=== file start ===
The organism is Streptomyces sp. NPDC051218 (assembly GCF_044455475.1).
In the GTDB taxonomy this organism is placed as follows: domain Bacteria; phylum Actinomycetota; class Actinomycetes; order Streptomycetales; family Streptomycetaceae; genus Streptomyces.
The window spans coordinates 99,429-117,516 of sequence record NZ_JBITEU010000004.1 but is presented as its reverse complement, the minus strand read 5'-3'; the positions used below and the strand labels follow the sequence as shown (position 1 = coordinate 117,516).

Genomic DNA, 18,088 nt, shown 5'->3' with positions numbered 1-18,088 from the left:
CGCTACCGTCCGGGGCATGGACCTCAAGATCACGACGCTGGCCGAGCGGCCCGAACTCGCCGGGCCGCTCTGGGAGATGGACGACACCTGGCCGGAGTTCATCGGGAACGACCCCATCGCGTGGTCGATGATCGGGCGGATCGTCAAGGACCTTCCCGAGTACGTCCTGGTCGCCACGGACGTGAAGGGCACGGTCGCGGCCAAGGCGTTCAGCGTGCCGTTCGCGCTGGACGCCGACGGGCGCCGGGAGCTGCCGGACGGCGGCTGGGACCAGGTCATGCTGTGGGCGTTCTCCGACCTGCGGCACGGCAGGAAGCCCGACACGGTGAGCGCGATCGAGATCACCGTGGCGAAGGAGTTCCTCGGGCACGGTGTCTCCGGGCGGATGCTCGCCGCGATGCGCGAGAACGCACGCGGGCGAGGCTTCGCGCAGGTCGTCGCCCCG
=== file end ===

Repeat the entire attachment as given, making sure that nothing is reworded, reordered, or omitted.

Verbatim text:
The organism is Streptomyces sp. NPDC051218 (assembly GCF_044455475.1).
In the GTDB taxonomy this organism is placed as follows: domain Bacteria; phylum Actinomycetota; class Actinomycetes; order Streptomycetales; family Streptomycetaceae; genus Streptomyces.
The window spans coordinates 99,429-117,516 of sequence record NZ_JBITEU010000004.1 but is presented as its reverse complement, the minus strand read 5'-3'; the positions used below and the strand labels follow the sequence as shown (position 1 = coordinate 117,516).

Genomic DNA, 18,088 nt, shown 5'->3' with positions numbered 1-18,088 from the left:
CGCTACCGTCCGGGGCATGGACCTCAAGATCACGACGCTGGCCGAGCGGCCCGAACTCGCCGGGCCGCTCTGGGAGATGGACGACACCTGGCCGGAGTTCATCGGGAACGACCCCATCGCGTGGTCGATGATCGGGCGGATCGTCAAGGACCTTCCCGAGTACGTCCTGGTCGCCACGGACGTGAAGGGCACGGTCGCGGCCAAGGCGTTCAGCGTGCCGTTCGCGCTGGACGCCGACGGGCGCCGGGAGCTGCCGGACGGCGGCTGGGACCAGGTCATGCTGTGGGCGTTCTCCGACCTGCGGCACGGCAGGAAGCCCGACACGGTGAGCGCGATCGAGATCACCGTGGCGAAGGAGTTCCTCGGGCACGGTGTCTCCGGGCGGATGCTCGCCGCGATGCGCGAGAACGCACGCGGGCGAGGCTTCGCGCAGGTCGTCGCCCCG